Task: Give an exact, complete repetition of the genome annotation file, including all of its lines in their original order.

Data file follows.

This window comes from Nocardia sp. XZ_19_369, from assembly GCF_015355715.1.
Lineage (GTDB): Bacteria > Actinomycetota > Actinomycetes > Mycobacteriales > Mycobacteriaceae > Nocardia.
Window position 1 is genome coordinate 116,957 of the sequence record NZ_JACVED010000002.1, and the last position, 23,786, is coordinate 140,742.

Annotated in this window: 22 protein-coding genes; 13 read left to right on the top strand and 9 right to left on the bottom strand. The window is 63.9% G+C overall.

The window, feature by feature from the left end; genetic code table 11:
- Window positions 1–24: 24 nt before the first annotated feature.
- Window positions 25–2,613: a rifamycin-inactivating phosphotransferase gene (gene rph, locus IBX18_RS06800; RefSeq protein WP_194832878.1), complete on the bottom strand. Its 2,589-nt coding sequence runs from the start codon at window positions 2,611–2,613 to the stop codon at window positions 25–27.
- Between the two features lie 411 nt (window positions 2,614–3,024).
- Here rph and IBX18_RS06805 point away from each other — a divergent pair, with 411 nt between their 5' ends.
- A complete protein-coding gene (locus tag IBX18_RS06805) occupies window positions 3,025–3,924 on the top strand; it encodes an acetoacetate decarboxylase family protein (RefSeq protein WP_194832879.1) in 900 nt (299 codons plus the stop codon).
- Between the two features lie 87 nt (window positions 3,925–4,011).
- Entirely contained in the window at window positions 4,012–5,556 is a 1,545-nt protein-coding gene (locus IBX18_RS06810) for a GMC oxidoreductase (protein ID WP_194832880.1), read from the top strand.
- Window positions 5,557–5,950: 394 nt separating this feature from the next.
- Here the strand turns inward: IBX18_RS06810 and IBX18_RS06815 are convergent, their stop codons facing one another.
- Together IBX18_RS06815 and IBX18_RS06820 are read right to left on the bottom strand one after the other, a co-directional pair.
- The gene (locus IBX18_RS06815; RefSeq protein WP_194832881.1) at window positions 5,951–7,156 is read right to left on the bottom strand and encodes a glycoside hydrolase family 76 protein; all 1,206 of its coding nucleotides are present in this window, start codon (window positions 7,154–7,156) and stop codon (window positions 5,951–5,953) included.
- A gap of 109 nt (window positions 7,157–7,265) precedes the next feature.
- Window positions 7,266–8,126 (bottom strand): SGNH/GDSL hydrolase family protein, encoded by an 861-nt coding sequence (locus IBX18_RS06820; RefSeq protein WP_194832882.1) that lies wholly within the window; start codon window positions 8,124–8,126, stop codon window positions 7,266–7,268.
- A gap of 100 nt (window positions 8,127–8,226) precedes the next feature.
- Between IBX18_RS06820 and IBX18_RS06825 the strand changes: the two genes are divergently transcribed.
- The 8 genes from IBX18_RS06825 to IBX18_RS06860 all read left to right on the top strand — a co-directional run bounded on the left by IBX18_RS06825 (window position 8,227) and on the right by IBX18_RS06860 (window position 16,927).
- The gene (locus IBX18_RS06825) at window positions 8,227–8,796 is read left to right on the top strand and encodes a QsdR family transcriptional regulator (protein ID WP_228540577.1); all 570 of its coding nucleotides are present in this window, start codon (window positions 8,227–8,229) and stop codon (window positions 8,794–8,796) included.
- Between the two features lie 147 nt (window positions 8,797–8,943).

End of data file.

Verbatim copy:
This window comes from Nocardia sp. XZ_19_369, from assembly GCF_015355715.1.
Lineage (GTDB): Bacteria > Actinomycetota > Actinomycetes > Mycobacteriales > Mycobacteriaceae > Nocardia.
Window position 1 is genome coordinate 116,957 of the sequence record NZ_JACVED010000002.1, and the last position, 23,786, is coordinate 140,742.

Annotated in this window: 22 protein-coding genes; 13 read left to right on the top strand and 9 right to left on the bottom strand. The window is 63.9% G+C overall.

The window, feature by feature from the left end; genetic code table 11:
- Window positions 1–24: 24 nt before the first annotated feature.
- Window positions 25–2,613: a rifamycin-inactivating phosphotransferase gene (gene rph, locus IBX18_RS06800; RefSeq protein WP_194832878.1), complete on the bottom strand. Its 2,589-nt coding sequence runs from the start codon at window positions 2,611–2,613 to the stop codon at window positions 25–27.
- Between the two features lie 411 nt (window positions 2,614–3,024).
- Here rph and IBX18_RS06805 point away from each other — a divergent pair, with 411 nt between their 5' ends.
- A complete protein-coding gene (locus tag IBX18_RS06805) occupies window positions 3,025–3,924 on the top strand; it encodes an acetoacetate decarboxylase family protein (RefSeq protein WP_194832879.1) in 900 nt (299 codons plus the stop codon).
- Between the two features lie 87 nt (window positions 3,925–4,011).
- Entirely contained in the window at window positions 4,012–5,556 is a 1,545-nt protein-coding gene (locus IBX18_RS06810) for a GMC oxidoreductase (protein ID WP_194832880.1), read from the top strand.
- Window positions 5,557–5,950: 394 nt separating this feature from the next.
- Here the strand turns inward: IBX18_RS06810 and IBX18_RS06815 are convergent, their stop codons facing one another.
- Together IBX18_RS06815 and IBX18_RS06820 are read right to left on the bottom strand one after the other, a co-directional pair.
- The gene (locus IBX18_RS06815; RefSeq protein WP_194832881.1) at window positions 5,951–7,156 is read right to left on the bottom strand and encodes a glycoside hydrolase family 76 protein; all 1,206 of its coding nucleotides are present in this window, start codon (window positions 7,154–7,156) and stop codon (window positions 5,951–5,953) included.
- A gap of 109 nt (window positions 7,157–7,265) precedes the next feature.
- Window positions 7,266–8,126 (bottom strand): SGNH/GDSL hydrolase family protein, encoded by an 861-nt coding sequence (locus IBX18_RS06820; RefSeq protein WP_194832882.1) that lies wholly within the window; start codon window positions 8,124–8,126, stop codon window positions 7,266–7,268.
- A gap of 100 nt (window positions 8,127–8,226) precedes the next feature.
- Between IBX18_RS06820 and IBX18_RS06825 the strand changes: the two genes are divergently transcribed.
- The 8 genes from IBX18_RS06825 to IBX18_RS06860 all read left to right on the top strand — a co-directional run bounded on the left by IBX18_RS06825 (window position 8,227) and on the right by IBX18_RS06860 (window position 16,927).
- The gene (locus IBX18_RS06825) at window positions 8,227–8,796 is read left to right on the top strand and encodes a QsdR family transcriptional regulator (protein ID WP_228540577.1); all 570 of its coding nucleotides are present in this window, start codon (window positions 8,227–8,229) and stop codon (window positions 8,794–8,796) included.
- Between the two features lie 147 nt (window positions 8,797–8,943).